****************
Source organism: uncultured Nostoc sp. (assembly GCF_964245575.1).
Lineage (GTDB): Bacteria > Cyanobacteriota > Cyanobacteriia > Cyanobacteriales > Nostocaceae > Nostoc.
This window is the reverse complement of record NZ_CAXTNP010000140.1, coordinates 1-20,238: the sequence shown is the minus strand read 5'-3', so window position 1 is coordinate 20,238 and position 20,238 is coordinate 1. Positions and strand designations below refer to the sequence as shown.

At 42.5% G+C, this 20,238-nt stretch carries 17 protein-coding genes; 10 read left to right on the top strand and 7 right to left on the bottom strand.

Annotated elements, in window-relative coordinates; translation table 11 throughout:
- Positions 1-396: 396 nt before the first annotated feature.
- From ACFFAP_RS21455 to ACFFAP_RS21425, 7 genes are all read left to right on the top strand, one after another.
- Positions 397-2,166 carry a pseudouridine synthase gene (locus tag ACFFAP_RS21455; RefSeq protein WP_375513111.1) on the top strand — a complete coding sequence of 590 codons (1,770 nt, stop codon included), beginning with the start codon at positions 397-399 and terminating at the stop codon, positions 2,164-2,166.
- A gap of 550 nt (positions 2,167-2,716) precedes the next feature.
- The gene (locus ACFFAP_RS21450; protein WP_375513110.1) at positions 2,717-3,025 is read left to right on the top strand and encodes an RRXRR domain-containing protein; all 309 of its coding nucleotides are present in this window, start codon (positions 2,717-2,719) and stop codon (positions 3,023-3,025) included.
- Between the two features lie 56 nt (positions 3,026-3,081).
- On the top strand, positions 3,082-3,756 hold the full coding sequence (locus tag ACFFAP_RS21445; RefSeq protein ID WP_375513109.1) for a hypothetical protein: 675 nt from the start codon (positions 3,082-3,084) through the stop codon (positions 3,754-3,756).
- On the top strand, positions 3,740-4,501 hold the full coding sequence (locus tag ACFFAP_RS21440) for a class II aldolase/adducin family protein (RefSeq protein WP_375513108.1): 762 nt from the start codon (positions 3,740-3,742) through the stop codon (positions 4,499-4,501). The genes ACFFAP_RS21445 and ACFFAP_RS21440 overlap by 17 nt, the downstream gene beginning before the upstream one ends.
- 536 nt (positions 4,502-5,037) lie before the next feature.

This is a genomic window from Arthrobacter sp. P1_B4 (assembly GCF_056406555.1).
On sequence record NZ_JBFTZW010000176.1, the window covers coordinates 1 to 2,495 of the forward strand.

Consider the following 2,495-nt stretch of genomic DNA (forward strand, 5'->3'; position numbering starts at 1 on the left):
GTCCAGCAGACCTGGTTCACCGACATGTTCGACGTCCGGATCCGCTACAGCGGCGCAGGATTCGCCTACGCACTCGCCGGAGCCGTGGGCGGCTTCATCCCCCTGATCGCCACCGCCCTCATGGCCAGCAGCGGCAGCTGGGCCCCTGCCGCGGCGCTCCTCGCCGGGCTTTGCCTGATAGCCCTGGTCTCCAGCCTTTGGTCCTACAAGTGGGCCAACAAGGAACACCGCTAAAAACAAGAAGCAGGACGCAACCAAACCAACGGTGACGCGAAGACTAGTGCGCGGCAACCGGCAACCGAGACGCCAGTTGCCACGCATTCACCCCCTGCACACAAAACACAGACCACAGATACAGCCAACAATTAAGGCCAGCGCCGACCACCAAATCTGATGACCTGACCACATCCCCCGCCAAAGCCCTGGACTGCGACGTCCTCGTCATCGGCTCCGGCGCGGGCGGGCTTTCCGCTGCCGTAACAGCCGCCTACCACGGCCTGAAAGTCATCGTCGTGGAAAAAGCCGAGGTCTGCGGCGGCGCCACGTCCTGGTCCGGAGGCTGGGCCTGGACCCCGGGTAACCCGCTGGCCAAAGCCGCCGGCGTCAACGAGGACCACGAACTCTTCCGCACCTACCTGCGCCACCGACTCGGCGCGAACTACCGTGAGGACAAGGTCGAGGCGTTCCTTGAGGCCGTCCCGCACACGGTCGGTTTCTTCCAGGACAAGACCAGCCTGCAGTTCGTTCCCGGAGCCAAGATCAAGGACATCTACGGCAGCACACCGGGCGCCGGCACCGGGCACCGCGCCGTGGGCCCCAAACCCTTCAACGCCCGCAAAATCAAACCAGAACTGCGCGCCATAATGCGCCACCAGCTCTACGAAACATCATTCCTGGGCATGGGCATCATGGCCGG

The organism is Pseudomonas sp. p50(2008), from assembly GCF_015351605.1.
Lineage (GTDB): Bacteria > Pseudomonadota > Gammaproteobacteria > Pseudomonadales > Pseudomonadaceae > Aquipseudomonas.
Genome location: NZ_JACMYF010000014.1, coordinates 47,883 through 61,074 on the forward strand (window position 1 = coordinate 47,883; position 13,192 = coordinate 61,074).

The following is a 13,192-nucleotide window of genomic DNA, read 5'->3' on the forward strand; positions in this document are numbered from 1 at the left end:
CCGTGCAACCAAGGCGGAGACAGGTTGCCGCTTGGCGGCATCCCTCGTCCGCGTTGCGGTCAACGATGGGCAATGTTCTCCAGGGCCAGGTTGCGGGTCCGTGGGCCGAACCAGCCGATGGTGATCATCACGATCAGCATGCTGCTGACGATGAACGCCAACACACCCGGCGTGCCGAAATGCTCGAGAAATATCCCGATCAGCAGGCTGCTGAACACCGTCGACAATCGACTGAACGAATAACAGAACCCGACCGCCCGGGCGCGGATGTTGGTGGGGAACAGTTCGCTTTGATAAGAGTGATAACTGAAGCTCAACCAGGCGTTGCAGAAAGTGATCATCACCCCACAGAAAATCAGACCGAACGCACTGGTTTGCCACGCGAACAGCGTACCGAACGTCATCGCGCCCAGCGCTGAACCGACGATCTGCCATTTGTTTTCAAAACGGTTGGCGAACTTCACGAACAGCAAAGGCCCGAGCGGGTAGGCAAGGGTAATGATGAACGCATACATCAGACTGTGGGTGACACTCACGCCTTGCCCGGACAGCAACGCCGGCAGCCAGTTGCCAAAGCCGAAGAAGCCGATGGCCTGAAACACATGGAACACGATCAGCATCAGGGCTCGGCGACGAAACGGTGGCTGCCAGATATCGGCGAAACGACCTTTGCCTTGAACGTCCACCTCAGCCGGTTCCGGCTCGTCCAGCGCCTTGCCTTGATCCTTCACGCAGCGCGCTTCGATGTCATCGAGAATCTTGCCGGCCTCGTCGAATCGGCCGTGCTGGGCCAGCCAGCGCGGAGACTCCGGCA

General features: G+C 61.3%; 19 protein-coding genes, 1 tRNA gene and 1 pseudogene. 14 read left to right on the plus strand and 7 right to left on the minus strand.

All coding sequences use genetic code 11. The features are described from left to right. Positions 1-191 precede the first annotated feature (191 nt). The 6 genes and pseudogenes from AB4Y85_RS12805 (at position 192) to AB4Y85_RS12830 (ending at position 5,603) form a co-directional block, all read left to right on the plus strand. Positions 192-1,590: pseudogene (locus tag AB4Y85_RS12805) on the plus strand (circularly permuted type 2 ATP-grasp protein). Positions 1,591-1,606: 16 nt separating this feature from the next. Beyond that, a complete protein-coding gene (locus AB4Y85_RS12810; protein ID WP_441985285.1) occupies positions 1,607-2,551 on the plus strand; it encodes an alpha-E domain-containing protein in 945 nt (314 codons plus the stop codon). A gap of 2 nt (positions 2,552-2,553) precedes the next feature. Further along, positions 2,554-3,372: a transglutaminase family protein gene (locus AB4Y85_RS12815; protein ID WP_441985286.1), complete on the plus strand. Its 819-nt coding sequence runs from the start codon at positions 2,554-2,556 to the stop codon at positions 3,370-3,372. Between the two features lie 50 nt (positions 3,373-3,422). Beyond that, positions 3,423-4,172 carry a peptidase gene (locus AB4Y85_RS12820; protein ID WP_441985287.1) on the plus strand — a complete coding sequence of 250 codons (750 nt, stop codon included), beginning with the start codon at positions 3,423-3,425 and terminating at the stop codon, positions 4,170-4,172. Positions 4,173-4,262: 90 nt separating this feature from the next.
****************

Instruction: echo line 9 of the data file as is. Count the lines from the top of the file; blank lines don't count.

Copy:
- A gap of 550 nt (positions 2,167-2,716) precedes the next feature.